Social Emotional Learning: Supporting students, teachers and science investigations

In the left image, six teachers walk along a strip of marshland surrounded by water and blue skies. In the right image, two teachers look through microscopes at a table outside the Karen Noonan Center.
Teachers participating in the 2022 TOTE training collect data in nearby marshes and later analyze that data at the Karen Noonan Center.

by Krysta Hougen-Ryall (, environmental communication specialist at the NOAA Chesapeake Bay Office

In the spring of 2022, the planning team for Teachers on the Estuary (TOTE) knew they needed to make changes to their successful week-long professional development training. In a post-COVID world, students were struggling and teachers often talked about being “burnt out”. For well over a decade, the Chesapeake Bay Foundation has hosted TOTE at the Karen Noonan Environmental Education Center with planning partners from the Chesapeake Bay National Estuarine Research Reserve in Maryland and the NOAA Chesapeake Bay Office.

Each year, classroom teachers spend five days at the Center participating in a Meaningful Watershed Educational Experience (MWEE) using the Chesapeake Bay, tidal marshes, and local communities to answer driving questions like: How are environmental and social changes impacting coastal communities and how can communities support resilience to these changes?

Investigations into local environmental issues will always remain at the center of TOTE but in 2022 the planning team started integrating social emotional learning (SEL) skill practice in response to the struggles happening in schools to model how teachers could bring SEL activities back to their classrooms.

“SEL is the process through which all young people and adults acquire and apply the knowledge, skills, and attitudes to develop healthy identities, manage emotions and achieve personal and collective goals, feel and show empathy for others, establish and maintain supportive relationships, and make responsible and caring decisions.”
- Collaborative for Academic, Social, and Emotional Learning (

SEL includes five core competencies: Self-Awareness, Social Awareness, Self-Management, Relationship Skills, and Responsible Decision-Making. SEL can improve academic achievement for students, support mental health, promote safe schools and help students prepare for their post-academic lives. It also has benefits for adults! Teachers can build stronger relationships with students, better manage their classrooms, feel more effective at their jobs and experience higher job satisfaction and less burnout.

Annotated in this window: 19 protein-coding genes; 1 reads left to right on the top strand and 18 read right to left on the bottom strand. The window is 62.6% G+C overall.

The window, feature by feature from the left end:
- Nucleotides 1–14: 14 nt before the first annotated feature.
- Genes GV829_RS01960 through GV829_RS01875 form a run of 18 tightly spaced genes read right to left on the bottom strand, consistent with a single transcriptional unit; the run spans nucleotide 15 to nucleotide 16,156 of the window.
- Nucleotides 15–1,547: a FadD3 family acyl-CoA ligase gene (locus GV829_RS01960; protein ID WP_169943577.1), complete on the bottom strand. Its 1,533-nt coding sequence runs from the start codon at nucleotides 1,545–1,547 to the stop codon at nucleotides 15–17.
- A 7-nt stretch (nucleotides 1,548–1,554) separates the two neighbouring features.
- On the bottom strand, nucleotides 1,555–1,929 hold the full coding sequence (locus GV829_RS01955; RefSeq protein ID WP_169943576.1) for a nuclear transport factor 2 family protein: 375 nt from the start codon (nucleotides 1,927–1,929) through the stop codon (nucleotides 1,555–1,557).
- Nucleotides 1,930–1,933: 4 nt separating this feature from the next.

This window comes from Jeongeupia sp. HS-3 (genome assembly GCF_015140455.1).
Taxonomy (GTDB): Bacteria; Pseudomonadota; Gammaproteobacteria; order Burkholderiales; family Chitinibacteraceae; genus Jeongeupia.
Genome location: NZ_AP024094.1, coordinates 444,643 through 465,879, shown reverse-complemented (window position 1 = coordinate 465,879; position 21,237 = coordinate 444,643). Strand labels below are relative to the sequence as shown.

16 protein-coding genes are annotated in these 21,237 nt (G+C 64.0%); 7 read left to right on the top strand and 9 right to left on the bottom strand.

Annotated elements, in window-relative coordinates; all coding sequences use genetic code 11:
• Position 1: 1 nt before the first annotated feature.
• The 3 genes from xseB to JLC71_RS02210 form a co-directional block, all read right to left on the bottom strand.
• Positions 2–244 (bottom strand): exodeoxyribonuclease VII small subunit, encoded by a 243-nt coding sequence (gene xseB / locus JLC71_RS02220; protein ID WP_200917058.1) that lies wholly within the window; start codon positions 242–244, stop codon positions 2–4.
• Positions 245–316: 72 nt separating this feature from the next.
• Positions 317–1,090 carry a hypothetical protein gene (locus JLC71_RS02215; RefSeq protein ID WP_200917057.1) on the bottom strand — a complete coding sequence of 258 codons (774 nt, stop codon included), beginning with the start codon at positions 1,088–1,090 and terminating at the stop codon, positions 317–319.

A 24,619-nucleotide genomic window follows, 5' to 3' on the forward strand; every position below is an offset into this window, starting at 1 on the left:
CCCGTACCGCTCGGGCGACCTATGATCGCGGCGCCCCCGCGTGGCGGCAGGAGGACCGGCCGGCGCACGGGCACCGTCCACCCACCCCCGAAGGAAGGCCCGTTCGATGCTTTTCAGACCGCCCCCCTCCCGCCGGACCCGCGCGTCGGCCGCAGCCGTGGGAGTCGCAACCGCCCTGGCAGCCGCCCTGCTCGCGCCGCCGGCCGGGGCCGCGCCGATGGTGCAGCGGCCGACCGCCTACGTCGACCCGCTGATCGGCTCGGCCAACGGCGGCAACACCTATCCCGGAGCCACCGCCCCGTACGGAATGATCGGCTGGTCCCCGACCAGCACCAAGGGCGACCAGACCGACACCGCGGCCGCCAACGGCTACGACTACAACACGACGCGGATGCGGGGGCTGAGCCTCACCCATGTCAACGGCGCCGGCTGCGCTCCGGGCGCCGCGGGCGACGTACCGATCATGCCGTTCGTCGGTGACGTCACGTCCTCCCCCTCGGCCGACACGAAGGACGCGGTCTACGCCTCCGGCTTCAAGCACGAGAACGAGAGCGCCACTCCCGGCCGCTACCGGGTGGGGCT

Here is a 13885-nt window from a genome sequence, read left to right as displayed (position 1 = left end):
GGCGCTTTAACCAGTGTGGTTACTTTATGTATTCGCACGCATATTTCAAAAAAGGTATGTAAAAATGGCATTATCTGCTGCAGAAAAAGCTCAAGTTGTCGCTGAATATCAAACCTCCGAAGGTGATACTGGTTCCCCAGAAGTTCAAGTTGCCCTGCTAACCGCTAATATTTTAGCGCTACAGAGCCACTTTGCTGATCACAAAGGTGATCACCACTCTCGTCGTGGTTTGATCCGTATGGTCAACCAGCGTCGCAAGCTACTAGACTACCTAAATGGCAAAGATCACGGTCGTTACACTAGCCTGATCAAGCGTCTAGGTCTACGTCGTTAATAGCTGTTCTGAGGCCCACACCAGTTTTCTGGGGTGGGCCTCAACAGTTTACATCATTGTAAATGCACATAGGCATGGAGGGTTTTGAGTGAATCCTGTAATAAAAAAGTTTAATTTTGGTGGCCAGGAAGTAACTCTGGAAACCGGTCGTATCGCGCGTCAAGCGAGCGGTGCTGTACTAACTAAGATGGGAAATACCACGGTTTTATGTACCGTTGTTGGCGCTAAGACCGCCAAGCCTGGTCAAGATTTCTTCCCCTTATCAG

“SEL activities helped me to realize how important self reflection is for me as a teacher and for my students; I learned a lot of new and insightful and fun SEL activities to implement in my classroom.”
- Teachers on the Estuary (TOTE) participant
A group of TOTE participants stand inside the Skipjack Heritage Museum, facing and listening to a speaker talk
In 2023, TOTE participants visited Deal Island community centers, restoration sites, and the Skipjack Heritage Museum (pictured) to learn how the community is responding to environmental and social changes.

In the summer of 2024, the TOTE team will continue to refine the integration of SEL into the MWEE framework and training. If you are interested in incorporating SEL into your own science instruction, you can check out this folder where you will find activities and booklets the planning team has found helpful. Below are a few examples of how SEL supports learning and participation during a MWEE.


Label your current emotions to prepare yourself to learn and be curious.

Example Activity: Ask participants to use mood meters to identify their mood and reflect on what is causing certain feelings.

Social Awareness:

Learn about the perspectives and behaviors of others especially related to the investigated environmental issue. Recognize community resources and needs when investigating the issue and planning the action.

Example Activity: Participants practice active listening with each other to prepare them for interviews with community members and experts.


Manage one’s emotions and behaviors when learning in new situations and with new people to achieve the collective goal of investigating the environmental issue and taking action.

Example Activity: Help students feel comfortable learning in a new outdoor environment by starting with “I Notice, I Wonder, It Reminds me of”. The activity gives students a chance to slowly and individually engage with the new space and get them ready to learn more.

Relationship Skills:

Work well as a team with fellow students and community partners. Work with and listen to community members when understanding the environmental issue, identifying the root cause of the issue, and taking action. Recognize the relationship the community has with the environment.

Example Activity: Ask participants to review common environmental issues and components in the region and discuss how they are related to each other and to people.

Responsible Decision-Making:

Use gathered scientific and social data to identify possible solutions to the investigated environmental issues. Weigh the benefits and consequences of each solution to choose an informed action.

Example Activity: Ask participants to review data and reflect on how the data is impacting different levels of their community and the type of action they can meaningfully take at each of those levels.